Founded in 1992, Mediacorp Canada Inc. is the nation’s largest publisher of employment periodicals. Since 1999, the Toronto-based publisher has managed the Canada’s Top 100 Employers project, which includes 18 regional and special-interest editorial competitions that reach over 13 million Canadians annually through a variety of magazine and newspaper partners. Mediacorp also operates Eluta.ca, the largest Canadian job search engine, which includes editorial reviews from the Canada’s Top 100 Employers project and is now used by almost 8 million users in Canada each year. Mediacorp also organizes the Top Employer Summit, Canada’s largest annual conference for senior-level HR professionals.
The full list of Saskatchewan’s Top Employers for 2019 is attached. This year’s winners were announced today in a special magazine published in the Regina Leader-Post and Saskatoon StarPhoenix. Detailed reasons for selection, with dozens of additional stories and photos, were released this morning and are accessible via the competition homepage.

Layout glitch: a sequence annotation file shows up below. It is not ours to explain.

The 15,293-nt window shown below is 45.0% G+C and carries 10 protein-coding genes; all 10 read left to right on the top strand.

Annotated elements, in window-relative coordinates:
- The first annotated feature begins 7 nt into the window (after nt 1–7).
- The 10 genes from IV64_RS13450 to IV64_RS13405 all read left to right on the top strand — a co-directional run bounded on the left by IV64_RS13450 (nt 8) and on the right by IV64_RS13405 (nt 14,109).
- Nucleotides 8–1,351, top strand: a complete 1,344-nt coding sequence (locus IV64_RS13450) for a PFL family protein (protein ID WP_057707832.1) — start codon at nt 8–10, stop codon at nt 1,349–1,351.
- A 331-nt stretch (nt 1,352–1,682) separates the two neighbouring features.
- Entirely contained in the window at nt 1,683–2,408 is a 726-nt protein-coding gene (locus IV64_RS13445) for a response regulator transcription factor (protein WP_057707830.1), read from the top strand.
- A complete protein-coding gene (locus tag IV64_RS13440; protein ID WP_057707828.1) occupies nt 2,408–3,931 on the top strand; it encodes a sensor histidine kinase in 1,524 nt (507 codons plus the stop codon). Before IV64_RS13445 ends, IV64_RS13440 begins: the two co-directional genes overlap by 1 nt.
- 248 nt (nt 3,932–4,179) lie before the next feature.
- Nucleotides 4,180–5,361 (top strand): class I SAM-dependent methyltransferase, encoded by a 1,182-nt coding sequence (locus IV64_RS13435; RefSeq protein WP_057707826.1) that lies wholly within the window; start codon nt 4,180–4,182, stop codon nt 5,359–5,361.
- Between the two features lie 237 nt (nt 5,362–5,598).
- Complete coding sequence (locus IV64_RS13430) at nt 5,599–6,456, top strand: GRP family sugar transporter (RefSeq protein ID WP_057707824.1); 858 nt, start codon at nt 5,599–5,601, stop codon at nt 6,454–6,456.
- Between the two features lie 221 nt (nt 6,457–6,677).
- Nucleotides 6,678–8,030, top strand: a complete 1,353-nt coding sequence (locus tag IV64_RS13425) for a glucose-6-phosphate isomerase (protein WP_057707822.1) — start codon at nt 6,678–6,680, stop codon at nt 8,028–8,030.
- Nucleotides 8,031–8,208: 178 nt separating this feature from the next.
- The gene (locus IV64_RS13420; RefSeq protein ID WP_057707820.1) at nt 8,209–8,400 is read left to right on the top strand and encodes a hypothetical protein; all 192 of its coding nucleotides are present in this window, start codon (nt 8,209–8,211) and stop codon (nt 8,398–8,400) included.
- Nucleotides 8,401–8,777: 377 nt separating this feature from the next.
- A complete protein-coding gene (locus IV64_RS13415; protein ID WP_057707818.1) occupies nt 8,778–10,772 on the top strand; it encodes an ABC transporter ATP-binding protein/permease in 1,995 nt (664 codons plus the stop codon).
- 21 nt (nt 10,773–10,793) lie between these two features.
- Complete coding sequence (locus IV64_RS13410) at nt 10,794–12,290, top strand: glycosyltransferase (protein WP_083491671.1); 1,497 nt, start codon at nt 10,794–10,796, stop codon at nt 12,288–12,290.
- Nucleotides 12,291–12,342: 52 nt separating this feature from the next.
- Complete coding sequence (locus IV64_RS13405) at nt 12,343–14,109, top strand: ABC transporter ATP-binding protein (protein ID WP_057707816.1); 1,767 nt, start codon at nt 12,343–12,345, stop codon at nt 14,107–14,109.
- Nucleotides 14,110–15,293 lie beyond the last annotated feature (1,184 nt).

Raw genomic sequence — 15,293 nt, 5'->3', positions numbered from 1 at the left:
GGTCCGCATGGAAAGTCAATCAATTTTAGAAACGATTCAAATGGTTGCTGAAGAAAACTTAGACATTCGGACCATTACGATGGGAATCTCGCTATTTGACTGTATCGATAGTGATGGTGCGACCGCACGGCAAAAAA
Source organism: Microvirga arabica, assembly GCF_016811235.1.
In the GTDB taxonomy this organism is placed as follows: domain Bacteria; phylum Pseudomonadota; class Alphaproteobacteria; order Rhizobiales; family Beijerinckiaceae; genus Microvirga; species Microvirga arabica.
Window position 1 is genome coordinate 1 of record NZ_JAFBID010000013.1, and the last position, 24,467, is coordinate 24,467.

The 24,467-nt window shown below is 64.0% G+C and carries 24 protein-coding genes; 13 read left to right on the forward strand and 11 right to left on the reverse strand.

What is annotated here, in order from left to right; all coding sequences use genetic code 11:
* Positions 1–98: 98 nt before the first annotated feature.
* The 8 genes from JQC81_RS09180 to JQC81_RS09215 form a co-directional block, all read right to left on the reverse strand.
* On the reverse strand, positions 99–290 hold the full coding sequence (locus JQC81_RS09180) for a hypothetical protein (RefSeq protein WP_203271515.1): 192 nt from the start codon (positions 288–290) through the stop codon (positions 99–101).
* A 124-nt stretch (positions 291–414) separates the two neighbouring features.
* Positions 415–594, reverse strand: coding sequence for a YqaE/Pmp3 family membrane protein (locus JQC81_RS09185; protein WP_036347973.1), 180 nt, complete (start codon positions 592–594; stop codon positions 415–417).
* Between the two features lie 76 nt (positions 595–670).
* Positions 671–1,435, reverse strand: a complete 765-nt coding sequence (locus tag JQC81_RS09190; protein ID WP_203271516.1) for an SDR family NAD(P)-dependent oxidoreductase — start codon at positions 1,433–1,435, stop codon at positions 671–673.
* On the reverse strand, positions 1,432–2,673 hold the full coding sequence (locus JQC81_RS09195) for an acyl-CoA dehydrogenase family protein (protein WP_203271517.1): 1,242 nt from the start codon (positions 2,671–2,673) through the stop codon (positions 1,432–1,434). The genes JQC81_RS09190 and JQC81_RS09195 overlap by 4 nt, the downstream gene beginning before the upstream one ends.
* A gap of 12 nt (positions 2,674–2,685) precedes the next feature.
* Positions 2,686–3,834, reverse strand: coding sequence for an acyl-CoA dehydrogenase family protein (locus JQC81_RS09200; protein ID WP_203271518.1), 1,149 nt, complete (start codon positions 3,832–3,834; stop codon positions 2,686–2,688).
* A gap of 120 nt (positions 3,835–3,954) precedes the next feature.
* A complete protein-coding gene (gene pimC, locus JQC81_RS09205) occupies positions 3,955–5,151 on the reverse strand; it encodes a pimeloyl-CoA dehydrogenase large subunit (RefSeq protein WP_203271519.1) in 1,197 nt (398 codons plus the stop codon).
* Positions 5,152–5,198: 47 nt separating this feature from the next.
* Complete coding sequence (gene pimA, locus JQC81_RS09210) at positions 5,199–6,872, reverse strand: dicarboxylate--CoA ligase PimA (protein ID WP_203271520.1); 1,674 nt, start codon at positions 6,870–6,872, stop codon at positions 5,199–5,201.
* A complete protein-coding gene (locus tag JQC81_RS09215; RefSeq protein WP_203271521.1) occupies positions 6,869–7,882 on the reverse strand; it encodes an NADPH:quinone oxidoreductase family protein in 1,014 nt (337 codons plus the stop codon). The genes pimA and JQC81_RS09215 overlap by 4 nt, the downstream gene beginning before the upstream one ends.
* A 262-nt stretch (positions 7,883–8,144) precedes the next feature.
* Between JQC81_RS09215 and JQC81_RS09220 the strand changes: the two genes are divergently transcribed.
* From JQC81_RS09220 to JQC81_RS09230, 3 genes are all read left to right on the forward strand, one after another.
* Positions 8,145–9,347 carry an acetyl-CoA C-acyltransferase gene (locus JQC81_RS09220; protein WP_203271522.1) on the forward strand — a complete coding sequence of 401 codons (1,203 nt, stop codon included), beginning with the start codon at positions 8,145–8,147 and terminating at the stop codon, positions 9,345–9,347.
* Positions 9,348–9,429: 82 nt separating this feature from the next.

Saskatchewan’s Top Employers
3sHealth / Health Shared Services Saskatchewan, Regina
Access Communications Co-operative Ltd., Regina
ClearTech Industries Inc., Saskatoon
Cornerstone Credit Union Financial Group Limited, Yorkton
Creative Options Regina, Inc., Regina
Group Medical Services / GMS Insurance Inc., Regina
Harvard Developments Inc., Regina
Information Services Corporation / ISC, Regina
ISM Canada, Regina
K+S Potash Canada GP, Saskatoon
Pattison Agriculture Limited, Swift Current
Ranch Ehrlo Society, Regina
Saskatchewan Apprenticeship and Trade Certification Commission, Regina
Saskatchewan Blue Cross, Saskatoon
Saskatchewan Construction Safety Association, Regina